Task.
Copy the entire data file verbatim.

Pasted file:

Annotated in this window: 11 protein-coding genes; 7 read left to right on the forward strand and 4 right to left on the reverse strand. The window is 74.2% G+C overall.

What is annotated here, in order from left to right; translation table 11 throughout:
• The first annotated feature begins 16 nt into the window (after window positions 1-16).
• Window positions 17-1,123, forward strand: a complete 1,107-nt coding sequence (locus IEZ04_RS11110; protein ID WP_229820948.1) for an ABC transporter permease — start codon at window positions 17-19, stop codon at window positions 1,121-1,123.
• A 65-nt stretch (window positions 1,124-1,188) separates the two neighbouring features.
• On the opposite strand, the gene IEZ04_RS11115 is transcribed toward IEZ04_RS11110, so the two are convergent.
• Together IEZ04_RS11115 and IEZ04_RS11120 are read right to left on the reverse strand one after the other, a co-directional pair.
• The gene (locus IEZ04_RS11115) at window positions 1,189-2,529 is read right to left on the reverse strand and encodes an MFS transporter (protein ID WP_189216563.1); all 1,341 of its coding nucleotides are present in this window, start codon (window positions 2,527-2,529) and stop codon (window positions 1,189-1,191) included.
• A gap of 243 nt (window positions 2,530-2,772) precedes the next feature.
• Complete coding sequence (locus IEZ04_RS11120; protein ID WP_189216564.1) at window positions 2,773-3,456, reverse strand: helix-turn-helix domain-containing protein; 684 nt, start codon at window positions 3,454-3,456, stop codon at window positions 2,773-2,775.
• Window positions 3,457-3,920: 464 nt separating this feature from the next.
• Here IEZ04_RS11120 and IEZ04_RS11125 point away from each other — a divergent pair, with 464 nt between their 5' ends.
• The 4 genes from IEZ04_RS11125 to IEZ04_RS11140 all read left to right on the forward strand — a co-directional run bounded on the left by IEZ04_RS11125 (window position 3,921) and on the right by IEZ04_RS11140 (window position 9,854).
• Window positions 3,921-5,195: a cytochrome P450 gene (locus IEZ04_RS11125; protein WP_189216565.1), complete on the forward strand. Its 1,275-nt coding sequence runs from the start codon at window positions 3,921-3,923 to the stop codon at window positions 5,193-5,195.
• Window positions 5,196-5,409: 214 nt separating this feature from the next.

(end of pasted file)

Annotated in this window: 11 protein-coding genes; 7 read left to right on the forward strand and 4 right to left on the reverse strand. The window is 74.2% G+C overall.

What is annotated here, in order from left to right; translation table 11 throughout:
• The first annotated feature begins 16 nt into the window (after window positions 1-16).
• Window positions 17-1,123, forward strand: a complete 1,107-nt coding sequence (locus IEZ04_RS11110; protein ID WP_229820948.1) for an ABC transporter permease — start codon at window positions 17-19, stop codon at window positions 1,121-1,123.
• A 65-nt stretch (window positions 1,124-1,188) separates the two neighbouring features.
• On the opposite strand, the gene IEZ04_RS11115 is transcribed toward IEZ04_RS11110, so the two are convergent.
• Together IEZ04_RS11115 and IEZ04_RS11120 are read right to left on the reverse strand one after the other, a co-directional pair.
• The gene (locus IEZ04_RS11115) at window positions 1,189-2,529 is read right to left on the reverse strand and encodes an MFS transporter (protein ID WP_189216563.1); all 1,341 of its coding nucleotides are present in this window, start codon (window positions 2,527-2,529) and stop codon (window positions 1,189-1,191) included.
• A gap of 243 nt (window positions 2,530-2,772) precedes the next feature.
• Complete coding sequence (locus IEZ04_RS11120; protein ID WP_189216564.1) at window positions 2,773-3,456, reverse strand: helix-turn-helix domain-containing protein; 684 nt, start codon at window positions 3,454-3,456, stop codon at window positions 2,773-2,775.
• Window positions 3,457-3,920: 464 nt separating this feature from the next.
• Here IEZ04_RS11120 and IEZ04_RS11125 point away from each other — a divergent pair, with 464 nt between their 5' ends.
• The 4 genes from IEZ04_RS11125 to IEZ04_RS11140 all read left to right on the forward strand — a co-directional run bounded on the left by IEZ04_RS11125 (window position 3,921) and on the right by IEZ04_RS11140 (window position 9,854).
• Window positions 3,921-5,195: a cytochrome P450 gene (locus IEZ04_RS11125; protein WP_189216565.1), complete on the forward strand. Its 1,275-nt coding sequence runs from the start codon at window positions 3,921-3,923 to the stop codon at window positions 5,193-5,195.
• Window positions 5,196-5,409: 214 nt separating this feature from the next.